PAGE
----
Inside Llewyn Davis
Inside Llewyn Davis
Runtime 111 minutes.
OK for children.
There’s a lot more to this film than meets the eye. This is the story of folk music in Greenwich Village just before Bob Dylan arrived and helped create folk rock that swept the country in the ‘60s with people like his girlfriend, Joan Baez, and Joni Mitchell.
While fictional, all of the characters are based on real people, mostly esoteric people of the folk music scene of whom few have ever heard. Written and directed by Joel & Ethan Coen, they derived a lot of what’s in the movie from folk singer Dave Van Ronk’s memoir, The Mayor of MacDougal Street. Llewyn Davis (Oscar Isaac) isn’t Van Ronk, but his background is Van Ronk’s, so there’s little difference between the two. Some of the songs he sings are Van Ronk’s.
And while we’re on the subject of the music, Isaac sings all the songs himself and the music was recorded live. There are no voiceovers or lip syncing to pre-recorded tracks. Even Carey Mulligan, Llewyn’s former lover who hates him, sings in her own voice, and it’s a nice voice, as is Isaac’s.
The story takes place during a week in 1961, coinciding with the arrival of Bob Dylan. The protagonist, Llewyn, is a down and out folk singer who sleeps with friends who are willing to put him up, all the while singing music at a little club. He literally doesn’t have a dime, living off whatever he makes singing, which isn’t much.
So this isn’t about people who became famous. It’s about the pure folk singers who paved the way for what was to come. They were arrogant and unsympathetic to the new people who realized that pure folk wouldn’t sell. They wrote and sang what they wanted, and if it wasn’t popular, then be damned, which, eventually, is what happened to them artistically and career-wise. They looked down their nose at folk rock. This is a testament to purism and financial folly.
This certainly isn’t the romantic tale told by John Phillips and his wife Michelle of The Mamas & the Papas in their hit song, “Creeque Alley,” in 1967 of their struggles to become marketable, which included some time in Greenwich Village in the early ‘60s (hard to believe but they were a group for only a few years, 1965-68, when they fell apart due to infidelity and personal ambition).
Justin Timberlake makes a short appearance as a character reminiscent of Van Ronk-contemporary folk singer, Paul Clayton (a graduate of one of my alma maters, the University of Virginia). Dylan “borrowed” one of Clayton’s songs to write “Don’t Think Twice, It’s Alright,” resulting in a lawsuit that was settled when it was discovered that Clayton’s song itself was derived from another that was in the public domain. Clayton committed suicide in 1967.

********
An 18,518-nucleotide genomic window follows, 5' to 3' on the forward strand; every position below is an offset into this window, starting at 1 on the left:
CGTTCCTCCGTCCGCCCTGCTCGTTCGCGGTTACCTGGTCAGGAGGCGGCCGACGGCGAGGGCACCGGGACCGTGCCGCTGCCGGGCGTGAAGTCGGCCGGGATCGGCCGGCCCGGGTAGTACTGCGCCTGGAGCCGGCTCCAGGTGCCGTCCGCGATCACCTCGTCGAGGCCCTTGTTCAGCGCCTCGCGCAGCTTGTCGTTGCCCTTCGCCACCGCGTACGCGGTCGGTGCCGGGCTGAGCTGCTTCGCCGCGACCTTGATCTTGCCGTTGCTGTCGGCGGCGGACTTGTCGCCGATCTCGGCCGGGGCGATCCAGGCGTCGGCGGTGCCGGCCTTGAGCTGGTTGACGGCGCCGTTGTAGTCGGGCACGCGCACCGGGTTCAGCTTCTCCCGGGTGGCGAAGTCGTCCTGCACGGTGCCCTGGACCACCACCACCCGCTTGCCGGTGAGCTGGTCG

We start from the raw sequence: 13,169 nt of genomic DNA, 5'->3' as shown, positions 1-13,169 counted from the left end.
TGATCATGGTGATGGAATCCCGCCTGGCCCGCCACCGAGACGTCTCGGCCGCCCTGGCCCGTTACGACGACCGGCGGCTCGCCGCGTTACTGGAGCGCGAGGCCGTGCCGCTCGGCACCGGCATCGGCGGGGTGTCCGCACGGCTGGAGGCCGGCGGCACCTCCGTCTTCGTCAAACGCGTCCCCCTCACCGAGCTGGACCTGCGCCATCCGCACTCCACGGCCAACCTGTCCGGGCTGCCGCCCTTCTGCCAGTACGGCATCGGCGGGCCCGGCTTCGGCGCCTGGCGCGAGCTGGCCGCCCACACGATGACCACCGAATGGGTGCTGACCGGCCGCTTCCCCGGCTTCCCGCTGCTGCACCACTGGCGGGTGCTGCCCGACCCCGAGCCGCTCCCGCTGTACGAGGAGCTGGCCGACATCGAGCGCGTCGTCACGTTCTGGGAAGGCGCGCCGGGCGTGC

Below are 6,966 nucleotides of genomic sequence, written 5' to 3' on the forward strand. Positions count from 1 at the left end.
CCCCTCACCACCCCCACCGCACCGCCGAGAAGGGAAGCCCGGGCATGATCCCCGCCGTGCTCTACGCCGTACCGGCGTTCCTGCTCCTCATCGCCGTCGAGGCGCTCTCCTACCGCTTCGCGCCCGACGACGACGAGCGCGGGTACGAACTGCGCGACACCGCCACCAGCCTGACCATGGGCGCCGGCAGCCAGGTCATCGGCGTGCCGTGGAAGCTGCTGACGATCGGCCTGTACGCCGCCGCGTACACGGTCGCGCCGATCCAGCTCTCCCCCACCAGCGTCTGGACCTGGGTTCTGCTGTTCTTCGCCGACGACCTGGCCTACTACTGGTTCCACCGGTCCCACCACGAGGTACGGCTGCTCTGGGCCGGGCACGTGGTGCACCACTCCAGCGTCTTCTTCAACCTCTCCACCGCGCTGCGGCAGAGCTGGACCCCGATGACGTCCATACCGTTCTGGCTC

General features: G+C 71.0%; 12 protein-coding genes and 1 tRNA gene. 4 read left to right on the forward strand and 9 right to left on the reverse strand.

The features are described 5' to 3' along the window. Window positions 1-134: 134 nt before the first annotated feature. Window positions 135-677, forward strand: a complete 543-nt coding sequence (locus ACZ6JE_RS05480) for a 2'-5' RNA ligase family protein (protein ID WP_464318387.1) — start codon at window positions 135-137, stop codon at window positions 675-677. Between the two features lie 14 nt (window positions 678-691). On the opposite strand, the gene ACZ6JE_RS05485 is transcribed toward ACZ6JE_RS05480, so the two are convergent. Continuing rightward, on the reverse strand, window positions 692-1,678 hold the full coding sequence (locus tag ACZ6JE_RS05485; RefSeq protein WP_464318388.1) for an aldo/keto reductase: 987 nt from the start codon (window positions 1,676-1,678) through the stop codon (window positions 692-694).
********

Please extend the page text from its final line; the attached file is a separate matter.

I’ve never seen Timberlake give a bad performance. Although what he does here is nothing exceptional, it’s a good, workmanlike effort.
I really liked this movie, even though it’s pretty depressing. The music is good and the recreation of the era and the lifestyle is right on.
Runtime 87 minutes.
Not for children.
Lots of movies proclaim that they are “noirs” when they aren’t even close. Noirs all have a few things in common and just to say your film is a noir when some of the basics are missing doesn’t do the trick. This Australian noir is the real thing. When Colin (David Lyons) comes across a fatal automobile accident in the desert he becomes involved with the driver, Jina (Emma Booth), and her husband, Frank (Jason Clarke), and some drug money from the dead driver of the other car.
Written and directed by Craig Lahiff, this is a brilliant noir that would have felt right at home in ‘40s Hollywood. As with most noirs, this is greatly aided by atmospheric cinematography of the sun-burned Flinders Ranges in South Australia by David Foreman and subtle music by Paul Grabowsky that keep the mystery tense.
This follows all of the rules of noir, adding a trouble-shooter Charlie (Travis McMahan) who is working in the background killing people while trying to find the money.
As usual in a noir, good guy protagonist, Colin, is sucked into something he never saw coming by a gorgeous woman and, although suspicious, he just doesn’t know whether to trust her or not. Booth is gorgeous and a gives a terrific performance as the inscrutable femme fatale. Jason Clarke gives his usual top flight performance, equaling what he did in Lawless (2012) and The Great Gatsby (2013). This guy is as good as it gets.
Lahiff does have a couple of scenes that makes one realize this is a movie and not real life. In one, Charlie haplessly drives into the side of a bus in a poorly staged accident that should have been much better staged in this day and age. In another, Frank jumps onto the top of a speeding train that is clearly moving too fast for him to do what he does without serious injury.
But those are minor annoyances. This is a surprise sleeper.